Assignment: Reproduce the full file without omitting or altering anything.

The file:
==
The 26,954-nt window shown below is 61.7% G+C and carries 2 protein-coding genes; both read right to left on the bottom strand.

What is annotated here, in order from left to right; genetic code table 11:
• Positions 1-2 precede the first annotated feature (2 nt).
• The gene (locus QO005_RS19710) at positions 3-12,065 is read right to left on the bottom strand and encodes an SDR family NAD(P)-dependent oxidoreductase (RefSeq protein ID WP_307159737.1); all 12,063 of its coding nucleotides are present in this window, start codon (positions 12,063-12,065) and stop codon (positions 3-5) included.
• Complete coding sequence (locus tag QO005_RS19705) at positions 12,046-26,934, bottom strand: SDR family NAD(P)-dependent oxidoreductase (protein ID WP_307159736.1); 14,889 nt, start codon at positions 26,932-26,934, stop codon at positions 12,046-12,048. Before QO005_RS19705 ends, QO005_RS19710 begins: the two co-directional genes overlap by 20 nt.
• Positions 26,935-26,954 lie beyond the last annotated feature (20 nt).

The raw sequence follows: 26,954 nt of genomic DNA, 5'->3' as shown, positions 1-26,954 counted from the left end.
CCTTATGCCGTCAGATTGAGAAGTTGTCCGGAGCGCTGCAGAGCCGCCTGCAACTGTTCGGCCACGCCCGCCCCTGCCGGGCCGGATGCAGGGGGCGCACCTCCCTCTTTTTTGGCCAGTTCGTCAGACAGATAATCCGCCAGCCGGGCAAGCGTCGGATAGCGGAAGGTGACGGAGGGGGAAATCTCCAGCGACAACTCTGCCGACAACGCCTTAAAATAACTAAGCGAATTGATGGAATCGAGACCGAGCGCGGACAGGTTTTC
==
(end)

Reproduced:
The 26,954-nt window shown below is 61.7% G+C and carries 2 protein-coding genes; both read right to left on the bottom strand.

What is annotated here, in order from left to right; genetic code table 11:
• Positions 1-2 precede the first annotated feature (2 nt).
• The gene (locus QO005_RS19710) at positions 3-12,065 is read right to left on the bottom strand and encodes an SDR family NAD(P)-dependent oxidoreductase (RefSeq protein ID WP_307159737.1); all 12,063 of its coding nucleotides are present in this window, start codon (positions 12,063-12,065) and stop codon (positions 3-5) included.
• Complete coding sequence (locus tag QO005_RS19705) at positions 12,046-26,934, bottom strand: SDR family NAD(P)-dependent oxidoreductase (protein ID WP_307159736.1); 14,889 nt, start codon at positions 26,932-26,934, stop codon at positions 12,046-12,048. Before QO005_RS19705 ends, QO005_RS19710 begins: the two co-directional genes overlap by 20 nt.
• Positions 26,935-26,954 lie beyond the last annotated feature (20 nt).

The raw sequence follows: 26,954 nt of genomic DNA, 5'->3' as shown, positions 1-26,954 counted from the left end.
CCTTATGCCGTCAGATTGAGAAGTTGTCCGGAGCGCTGCAGAGCCGCCTGCAACTGTTCGGCCACGCCCGCCCCTGCCGGGCCGGATGCAGGGGGCGCACCTCCCTCTTTTTTGGCCAGTTCGTCAGACAGATAATCCGCCAGCCGGGCAAGCGTCGGATAGCGGAAGGTGACGGAGGGGGAAATCTCCAGCGACAACTCTGCCGACAACGCCTTAAAATAACTAAGCGAATTGATGGAATCGAGACCGAGCGCGGACAGGTTTTC